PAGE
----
Monday, September 6, 2010

Fruit Tree Propagation

 If you are looking to reproduce fruit trees... you may want to take a course on grafting. Even though my daughter knows this.. it in now way slows her down from shoving apple seeds or peach pits into her pocket after lunch to experiment with later. Or forget about it entirely until Mom discovers her little treasures in the washer or dryer.

 A lot of fruit trees like apple, citrus, peach, pear, plum, avacado are reproduced by means of grafting.  Haas avacado trees.. came from 1 mother tree.. which actually died just a few years ago.

 Anyways, apple in particular is one that offers rather squirrely odds. Apple trees require another tree to pollinate, and preferable of a different strain. That makes for a lot of genetic possibilities in the following generation, especially with the fact that the next generation is able to produce something that is not anything like the parents! 

I know.. it seems odd. Apples are crazy like that, which makes them fascinating to me. Just their scale also makes it out of my reach to mess with... for now. Heirloom.. when it comes to apples.. means an old cultivar.. it does not mean it is open pollinated. No such thing as an open pollinated apple! Aside from grafting.. some apple trees send out buds (or suckers) which hold the possibility of actually being different from the parent.

 If you are limited on space.. seeds are not the way to go. If you have tons of room and just as much time.. then go for it. Keep in mind you could plant thousands of apple seeds and potentially only get 1 good tree out of the lot. By means of seeds however is one way new apple tree cultivars are created.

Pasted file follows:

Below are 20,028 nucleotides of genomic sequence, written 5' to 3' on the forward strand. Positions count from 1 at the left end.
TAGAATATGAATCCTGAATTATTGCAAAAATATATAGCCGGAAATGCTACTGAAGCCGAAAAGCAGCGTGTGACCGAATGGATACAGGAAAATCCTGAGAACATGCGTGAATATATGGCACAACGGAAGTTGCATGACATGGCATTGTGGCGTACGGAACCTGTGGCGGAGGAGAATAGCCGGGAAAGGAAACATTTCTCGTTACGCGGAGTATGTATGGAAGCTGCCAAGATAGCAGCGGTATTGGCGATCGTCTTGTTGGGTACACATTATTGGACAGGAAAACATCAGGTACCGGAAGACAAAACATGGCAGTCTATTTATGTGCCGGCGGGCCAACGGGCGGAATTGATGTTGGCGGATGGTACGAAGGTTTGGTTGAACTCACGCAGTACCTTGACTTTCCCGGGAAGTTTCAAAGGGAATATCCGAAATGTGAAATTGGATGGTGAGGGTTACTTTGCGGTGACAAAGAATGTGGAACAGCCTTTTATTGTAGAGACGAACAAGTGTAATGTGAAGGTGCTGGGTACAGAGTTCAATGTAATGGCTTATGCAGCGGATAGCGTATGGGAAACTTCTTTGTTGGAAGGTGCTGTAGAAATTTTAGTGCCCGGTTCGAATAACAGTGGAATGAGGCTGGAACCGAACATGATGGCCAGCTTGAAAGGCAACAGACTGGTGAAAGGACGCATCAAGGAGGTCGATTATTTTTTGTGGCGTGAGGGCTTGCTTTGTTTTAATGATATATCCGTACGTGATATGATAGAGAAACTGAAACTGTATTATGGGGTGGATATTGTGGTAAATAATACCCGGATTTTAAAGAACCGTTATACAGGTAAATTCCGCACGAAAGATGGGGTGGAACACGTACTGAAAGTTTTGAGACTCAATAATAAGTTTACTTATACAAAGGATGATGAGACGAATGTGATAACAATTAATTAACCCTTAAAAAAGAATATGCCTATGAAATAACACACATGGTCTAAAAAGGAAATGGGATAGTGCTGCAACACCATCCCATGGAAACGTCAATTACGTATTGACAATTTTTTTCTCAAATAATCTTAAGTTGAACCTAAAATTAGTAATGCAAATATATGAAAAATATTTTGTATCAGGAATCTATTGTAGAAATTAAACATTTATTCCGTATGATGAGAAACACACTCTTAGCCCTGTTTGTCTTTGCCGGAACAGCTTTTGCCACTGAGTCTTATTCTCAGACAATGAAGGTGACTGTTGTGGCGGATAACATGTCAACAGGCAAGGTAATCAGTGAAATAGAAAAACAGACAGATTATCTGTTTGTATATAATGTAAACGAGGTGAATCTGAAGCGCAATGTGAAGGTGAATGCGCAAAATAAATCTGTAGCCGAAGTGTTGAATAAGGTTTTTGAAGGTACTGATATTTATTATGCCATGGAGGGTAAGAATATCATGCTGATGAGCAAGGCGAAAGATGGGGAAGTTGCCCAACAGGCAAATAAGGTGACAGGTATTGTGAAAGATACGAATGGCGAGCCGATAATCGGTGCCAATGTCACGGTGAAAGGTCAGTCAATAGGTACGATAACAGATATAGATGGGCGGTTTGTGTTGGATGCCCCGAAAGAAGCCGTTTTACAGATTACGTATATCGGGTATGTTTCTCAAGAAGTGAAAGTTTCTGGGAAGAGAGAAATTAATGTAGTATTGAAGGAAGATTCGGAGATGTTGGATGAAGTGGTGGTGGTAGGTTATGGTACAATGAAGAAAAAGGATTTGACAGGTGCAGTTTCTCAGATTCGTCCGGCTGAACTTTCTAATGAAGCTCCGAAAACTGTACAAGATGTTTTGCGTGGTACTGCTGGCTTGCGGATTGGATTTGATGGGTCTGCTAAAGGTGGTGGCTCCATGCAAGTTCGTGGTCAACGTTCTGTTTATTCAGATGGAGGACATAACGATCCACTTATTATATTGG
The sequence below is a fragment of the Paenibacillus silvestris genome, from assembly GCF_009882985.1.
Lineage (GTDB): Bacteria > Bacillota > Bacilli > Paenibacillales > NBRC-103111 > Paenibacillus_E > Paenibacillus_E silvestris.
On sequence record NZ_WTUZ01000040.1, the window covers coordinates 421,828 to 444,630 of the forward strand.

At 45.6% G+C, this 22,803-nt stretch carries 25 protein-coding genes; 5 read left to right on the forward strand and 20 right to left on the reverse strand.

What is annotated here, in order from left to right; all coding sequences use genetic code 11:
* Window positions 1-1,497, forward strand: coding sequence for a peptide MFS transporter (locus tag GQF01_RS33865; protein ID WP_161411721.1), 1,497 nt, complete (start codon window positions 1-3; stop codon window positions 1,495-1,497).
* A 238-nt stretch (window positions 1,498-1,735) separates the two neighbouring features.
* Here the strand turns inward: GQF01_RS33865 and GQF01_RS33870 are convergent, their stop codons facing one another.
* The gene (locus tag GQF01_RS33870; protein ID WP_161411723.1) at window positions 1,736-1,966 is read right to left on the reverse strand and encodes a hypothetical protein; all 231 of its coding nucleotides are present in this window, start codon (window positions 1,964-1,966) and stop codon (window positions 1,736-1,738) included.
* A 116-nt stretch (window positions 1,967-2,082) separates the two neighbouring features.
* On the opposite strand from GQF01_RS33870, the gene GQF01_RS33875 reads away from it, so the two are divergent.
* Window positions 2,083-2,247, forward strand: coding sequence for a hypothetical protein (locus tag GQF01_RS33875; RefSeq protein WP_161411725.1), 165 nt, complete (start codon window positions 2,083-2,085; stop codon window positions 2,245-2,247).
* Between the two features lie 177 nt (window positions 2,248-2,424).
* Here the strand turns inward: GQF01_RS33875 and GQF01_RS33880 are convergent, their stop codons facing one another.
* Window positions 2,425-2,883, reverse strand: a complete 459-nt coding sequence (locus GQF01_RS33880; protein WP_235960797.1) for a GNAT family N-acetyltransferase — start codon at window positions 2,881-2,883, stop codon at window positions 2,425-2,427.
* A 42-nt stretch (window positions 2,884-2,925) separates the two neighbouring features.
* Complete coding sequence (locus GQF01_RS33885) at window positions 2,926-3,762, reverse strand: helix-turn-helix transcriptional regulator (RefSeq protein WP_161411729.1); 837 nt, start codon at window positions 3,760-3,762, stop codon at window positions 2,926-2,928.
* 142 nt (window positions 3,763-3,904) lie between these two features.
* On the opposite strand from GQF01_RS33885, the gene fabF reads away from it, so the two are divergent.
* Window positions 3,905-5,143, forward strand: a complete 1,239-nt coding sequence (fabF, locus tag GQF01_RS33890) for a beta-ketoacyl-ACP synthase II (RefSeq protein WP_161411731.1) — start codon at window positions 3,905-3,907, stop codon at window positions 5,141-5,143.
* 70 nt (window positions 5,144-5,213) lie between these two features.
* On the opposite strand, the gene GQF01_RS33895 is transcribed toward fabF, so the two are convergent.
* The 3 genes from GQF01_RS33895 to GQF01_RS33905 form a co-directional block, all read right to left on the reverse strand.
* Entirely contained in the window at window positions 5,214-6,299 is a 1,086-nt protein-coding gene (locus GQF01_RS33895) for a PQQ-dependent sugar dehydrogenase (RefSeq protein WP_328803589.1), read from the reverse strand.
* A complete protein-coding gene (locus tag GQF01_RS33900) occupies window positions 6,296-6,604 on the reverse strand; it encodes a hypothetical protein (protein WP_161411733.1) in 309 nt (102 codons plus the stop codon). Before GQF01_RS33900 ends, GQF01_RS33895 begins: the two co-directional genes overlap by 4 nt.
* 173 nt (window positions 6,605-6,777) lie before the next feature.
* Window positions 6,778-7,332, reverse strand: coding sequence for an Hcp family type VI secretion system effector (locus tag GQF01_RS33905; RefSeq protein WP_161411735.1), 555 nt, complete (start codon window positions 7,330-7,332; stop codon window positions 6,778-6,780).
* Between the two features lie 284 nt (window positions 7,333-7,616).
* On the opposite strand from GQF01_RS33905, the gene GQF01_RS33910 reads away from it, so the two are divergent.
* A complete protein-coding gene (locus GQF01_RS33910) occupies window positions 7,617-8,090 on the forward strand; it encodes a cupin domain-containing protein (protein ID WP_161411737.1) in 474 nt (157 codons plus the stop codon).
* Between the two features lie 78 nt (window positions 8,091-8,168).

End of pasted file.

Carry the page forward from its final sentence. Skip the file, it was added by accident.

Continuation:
Just expect the unexpected. Russeting, varying storage capabilities, yields, coloring, shape, tartness, acidity, sweetness, size, disease resistance, etc. etc. are all a big gamble. You won't know the pay off for quite a few years until it fruits.

Just something to think about when you see an apple and all the varieties. Now maybe you'll see them like I do.. an amazing moment of genetic luck and truly something special.


  1. I have the worse luck planting trees.

    It sucks

    They always die :(

    Except for the ones I dig up locally they seem to always live.

  2. I'm curious as to whether you have any thoughts on rooting apple or other fruit trees from soft wood cuttings? We have had a lot of luck doing this with berry bushes but I have yet to try it with apple trees.

  3. Shrubs and canes are a different ballgame than trees.

    Apple trees can be rooted, but not all cultivars are the same. Has it been done.. yes, but very very rarely.

    With fruit trees, while the limbs determine the crop, the roots determine the size of the tree, the soil conditions it can handle, disease resistances and winter hardiness to name a few.

    If you have the time, space, resources, etc. to do it.. then go for it. You won't know until you try. Those with limited space or don't have the years to experiment may want to opt for a more predictable means of propagation.

  4. Thanks Anne, I will probably try this but won't have very high expectations. I have picked up a couple books on grafting and am looking forward to delving into that form of propagation over the next couple years.

  5. The last time I grafted I was 13 or 14 years old and was sent over to go assist the elderly neighbor farmer that we adopted. He was fast at it and my job consisted of "here hold this".

    Reading about it.. seems daunting. Watching it or ideally helping and suddenly you realize.. I can do this.

    I may be ironically reliving this.. the neighbor's orchard was made by him hopping over the fence and "borrowing" some scions. We had 1 amazing pear tree. Huge.. really old.. crazy productive of these imperfect and not too pretty pears that were insane sweet and when you bit in juice ran down your face. Our tree got nailed by lightening.. but he took a bunch. He passed away a few years ago and now I may be back there.. to hop the fence and "borrow" some scions if I can locate them.